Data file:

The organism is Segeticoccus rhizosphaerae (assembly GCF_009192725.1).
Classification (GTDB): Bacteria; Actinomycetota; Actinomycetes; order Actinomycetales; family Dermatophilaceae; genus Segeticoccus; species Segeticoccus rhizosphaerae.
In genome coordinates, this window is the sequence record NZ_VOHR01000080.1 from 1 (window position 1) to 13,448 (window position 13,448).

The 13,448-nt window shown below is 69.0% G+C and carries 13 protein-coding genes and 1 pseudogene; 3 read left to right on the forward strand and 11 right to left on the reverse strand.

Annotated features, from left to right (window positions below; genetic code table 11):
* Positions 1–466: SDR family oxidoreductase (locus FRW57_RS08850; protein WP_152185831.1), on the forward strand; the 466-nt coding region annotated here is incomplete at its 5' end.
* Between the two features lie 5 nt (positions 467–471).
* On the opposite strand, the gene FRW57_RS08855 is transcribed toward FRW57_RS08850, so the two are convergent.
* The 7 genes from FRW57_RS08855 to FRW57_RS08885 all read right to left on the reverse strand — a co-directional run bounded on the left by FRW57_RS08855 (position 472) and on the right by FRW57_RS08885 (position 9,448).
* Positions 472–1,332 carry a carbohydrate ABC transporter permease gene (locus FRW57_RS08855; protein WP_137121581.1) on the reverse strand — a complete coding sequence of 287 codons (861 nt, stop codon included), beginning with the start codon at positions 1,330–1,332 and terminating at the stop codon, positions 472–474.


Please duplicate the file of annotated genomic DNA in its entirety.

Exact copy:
The organism is Segeticoccus rhizosphaerae (assembly GCF_009192725.1).
Classification (GTDB): Bacteria; Actinomycetota; Actinomycetes; order Actinomycetales; family Dermatophilaceae; genus Segeticoccus; species Segeticoccus rhizosphaerae.
In genome coordinates, this window is the sequence record NZ_VOHR01000080.1 from 1 (window position 1) to 13,448 (window position 13,448).

The 13,448-nt window shown below is 69.0% G+C and carries 13 protein-coding genes and 1 pseudogene; 3 read left to right on the forward strand and 11 right to left on the reverse strand.

Annotated features, from left to right (window positions below; genetic code table 11):
* Positions 1–466: SDR family oxidoreductase (locus FRW57_RS08850; protein WP_152185831.1), on the forward strand; the 466-nt coding region annotated here is incomplete at its 5' end.
* Between the two features lie 5 nt (positions 467–471).
* On the opposite strand, the gene FRW57_RS08855 is transcribed toward FRW57_RS08850, so the two are convergent.
* The 7 genes from FRW57_RS08855 to FRW57_RS08885 all read right to left on the reverse strand — a co-directional run bounded on the left by FRW57_RS08855 (position 472) and on the right by FRW57_RS08885 (position 9,448).
* Positions 472–1,332 carry a carbohydrate ABC transporter permease gene (locus FRW57_RS08855; protein WP_137121581.1) on the reverse strand — a complete coding sequence of 287 codons (861 nt, stop codon included), beginning with the start codon at positions 1,330–1,332 and terminating at the stop codon, positions 472–474.